The next three days unfolded seamlessly. The daily park adventure was an anticipated and engaging outing. At home, we watched my revolving computer photos and talked about the people she recognized. Mommy and Daddy, Donk and DeeDee [Mark and me], herself as a younger baby. She imitated my yoga moves. We danced.
There were sweet moments of playtime in the bathtub, bedtime songs and stories, and hiding in the dining room curtains in a funny game of hide and seek with Leila certain that she was invisible. There were trips to the toy store and stops for coffee and snacks at our market street café. At a sidewalk table we watched the world go by and then explored the pedestrian street.
By the time Leila’s parents returned, a life lesson in trust and love and flexibility had been established. She was fine. We were fine. Back on the scene, witnessing their daughter’s smile and welcoming hugs, the parents were fine, too.
Adaptability is a step above resilience in human temperament. It takes behavioral and emotional coping skills to adjust to new circumstances. In the ever-changing situations of life, learning to adapt as quickly as possible, ideally with support from others, is vital developmental know-how. Leila hit the first mile marker.
As the saying goes, it takes a village to raise a child. Grandparents and grandchildren each need to find a way to create and live in their own special harmony. Young children can, and do, adapt when facing new or unfamiliar situations. But they need to figure things out in their own way and time. Successfully adapting and overcoming challenges, particularly at a young age, lays the groundwork for all that lies ahead in life.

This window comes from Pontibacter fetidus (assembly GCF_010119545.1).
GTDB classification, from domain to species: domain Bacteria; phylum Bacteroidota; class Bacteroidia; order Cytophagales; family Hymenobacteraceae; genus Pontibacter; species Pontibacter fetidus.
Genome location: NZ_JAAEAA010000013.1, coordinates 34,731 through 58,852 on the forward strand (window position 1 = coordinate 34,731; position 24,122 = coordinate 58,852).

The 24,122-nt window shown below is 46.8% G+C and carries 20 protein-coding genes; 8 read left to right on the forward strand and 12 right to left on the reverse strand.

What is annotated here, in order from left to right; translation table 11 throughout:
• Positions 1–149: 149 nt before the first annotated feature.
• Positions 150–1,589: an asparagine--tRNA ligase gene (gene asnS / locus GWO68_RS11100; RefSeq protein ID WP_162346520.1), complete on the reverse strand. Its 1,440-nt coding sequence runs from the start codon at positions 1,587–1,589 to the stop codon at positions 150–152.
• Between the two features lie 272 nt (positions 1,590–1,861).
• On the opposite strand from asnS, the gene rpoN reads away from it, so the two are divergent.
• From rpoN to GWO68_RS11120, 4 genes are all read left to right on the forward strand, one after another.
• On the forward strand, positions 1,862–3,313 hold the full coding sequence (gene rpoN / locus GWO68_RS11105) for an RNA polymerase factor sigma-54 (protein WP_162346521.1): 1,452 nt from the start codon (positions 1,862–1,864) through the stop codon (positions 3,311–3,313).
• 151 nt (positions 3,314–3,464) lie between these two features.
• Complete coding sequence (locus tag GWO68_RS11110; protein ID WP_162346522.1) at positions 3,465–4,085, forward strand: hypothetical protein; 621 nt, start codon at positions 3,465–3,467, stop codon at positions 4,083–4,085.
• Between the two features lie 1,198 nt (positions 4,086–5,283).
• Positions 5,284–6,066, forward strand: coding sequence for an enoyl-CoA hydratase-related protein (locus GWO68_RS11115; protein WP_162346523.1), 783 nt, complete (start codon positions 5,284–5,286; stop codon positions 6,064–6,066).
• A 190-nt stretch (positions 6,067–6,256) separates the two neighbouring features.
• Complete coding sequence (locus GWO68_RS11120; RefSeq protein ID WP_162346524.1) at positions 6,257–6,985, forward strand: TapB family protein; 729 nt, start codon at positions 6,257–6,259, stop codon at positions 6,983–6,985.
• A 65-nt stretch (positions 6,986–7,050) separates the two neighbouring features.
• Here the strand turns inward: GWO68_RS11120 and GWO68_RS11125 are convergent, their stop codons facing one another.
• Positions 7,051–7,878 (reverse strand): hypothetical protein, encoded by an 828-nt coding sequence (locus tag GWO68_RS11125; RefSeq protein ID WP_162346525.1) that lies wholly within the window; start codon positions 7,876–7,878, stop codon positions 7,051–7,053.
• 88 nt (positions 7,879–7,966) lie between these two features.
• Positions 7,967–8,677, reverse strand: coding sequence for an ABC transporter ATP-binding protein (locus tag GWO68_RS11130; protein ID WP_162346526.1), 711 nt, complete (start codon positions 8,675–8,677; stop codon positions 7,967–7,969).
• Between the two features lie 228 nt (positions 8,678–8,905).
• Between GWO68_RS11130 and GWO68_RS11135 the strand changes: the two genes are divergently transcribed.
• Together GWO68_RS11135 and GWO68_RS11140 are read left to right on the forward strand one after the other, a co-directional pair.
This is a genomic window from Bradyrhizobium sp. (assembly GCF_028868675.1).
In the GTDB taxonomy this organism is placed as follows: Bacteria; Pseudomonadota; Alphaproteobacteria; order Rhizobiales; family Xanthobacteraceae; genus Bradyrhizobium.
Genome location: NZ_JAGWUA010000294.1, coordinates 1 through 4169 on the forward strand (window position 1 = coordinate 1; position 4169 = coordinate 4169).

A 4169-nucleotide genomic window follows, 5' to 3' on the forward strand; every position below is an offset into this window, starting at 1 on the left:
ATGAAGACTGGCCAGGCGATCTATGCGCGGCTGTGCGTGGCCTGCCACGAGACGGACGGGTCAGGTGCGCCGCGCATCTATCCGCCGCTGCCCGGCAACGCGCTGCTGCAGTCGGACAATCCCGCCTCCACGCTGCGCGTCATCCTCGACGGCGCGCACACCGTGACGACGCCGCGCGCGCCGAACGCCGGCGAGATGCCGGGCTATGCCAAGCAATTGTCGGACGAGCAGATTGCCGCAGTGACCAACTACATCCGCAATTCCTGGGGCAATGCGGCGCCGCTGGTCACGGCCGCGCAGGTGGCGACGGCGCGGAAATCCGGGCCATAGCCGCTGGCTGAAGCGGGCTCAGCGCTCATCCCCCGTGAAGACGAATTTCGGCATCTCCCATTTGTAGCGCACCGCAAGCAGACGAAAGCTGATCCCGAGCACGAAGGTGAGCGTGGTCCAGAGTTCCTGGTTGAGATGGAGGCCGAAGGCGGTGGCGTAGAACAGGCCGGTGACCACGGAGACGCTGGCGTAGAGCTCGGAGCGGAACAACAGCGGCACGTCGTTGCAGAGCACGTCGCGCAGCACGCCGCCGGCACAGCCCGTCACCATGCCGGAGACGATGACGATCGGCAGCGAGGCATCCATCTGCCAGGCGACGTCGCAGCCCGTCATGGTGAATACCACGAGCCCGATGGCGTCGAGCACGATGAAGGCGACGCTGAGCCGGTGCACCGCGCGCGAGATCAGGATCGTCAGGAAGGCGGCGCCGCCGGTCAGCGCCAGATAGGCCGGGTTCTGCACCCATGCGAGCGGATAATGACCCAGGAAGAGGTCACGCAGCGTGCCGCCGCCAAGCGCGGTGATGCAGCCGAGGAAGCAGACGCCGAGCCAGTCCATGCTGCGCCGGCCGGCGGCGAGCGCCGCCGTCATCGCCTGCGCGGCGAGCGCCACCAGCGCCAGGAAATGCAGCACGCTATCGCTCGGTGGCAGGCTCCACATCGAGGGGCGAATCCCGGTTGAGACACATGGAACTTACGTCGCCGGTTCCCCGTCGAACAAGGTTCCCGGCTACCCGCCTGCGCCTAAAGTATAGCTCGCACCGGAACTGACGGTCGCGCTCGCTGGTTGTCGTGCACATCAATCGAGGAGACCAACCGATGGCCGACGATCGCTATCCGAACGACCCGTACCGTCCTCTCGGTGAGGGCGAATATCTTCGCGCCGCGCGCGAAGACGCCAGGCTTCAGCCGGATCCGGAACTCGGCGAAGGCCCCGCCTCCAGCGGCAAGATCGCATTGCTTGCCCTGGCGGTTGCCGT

When I see a photo of that memorable visit flash by on the computer screen, I relive the story of a beloved granddaughter who found the ability, within herself, to emotionally change at a tender age. In doing so, she grew. And thrived.
It happened right before my eyes. Simply unforgettable.
12 thoughts on “Leila Finds Her Way”
Isn’t it a joy to watch little ones find their way…and resilience is so needed right now. Your story was beautiful…as is Leila. I love that she is playing baseball/t-ball!
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What a special time and memory for you. Yes, she had a moment where she completely changed direction. So neat that you could witness it.
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That was so beautiful … both the experience and the way it came alive as I read it. Well done.
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Thank you, Gerri-Ann. Really great to hear from you.
The operative word is ‘can’ . . .
Witnessing such a mental/emotional shift was a rare moment — and I love that it was accompanied by a physical “shaking off” of the issue. Maybe the right kind of physical activity that would help me shake off some of my hang-ups…
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I’m sure your bond is a forever one.
The Little Ones are more resilient and adapt better/sooner than the Big Ones . . .
And that is why the earlier people learn to adapt to change, the higher their self-reliance and happiness, too.
Self-reliance, yes. Happiness, I’m not so sure.
There is anecdotal evidence that higher adaptability can promote higher happiness levels. But it’s not scientific.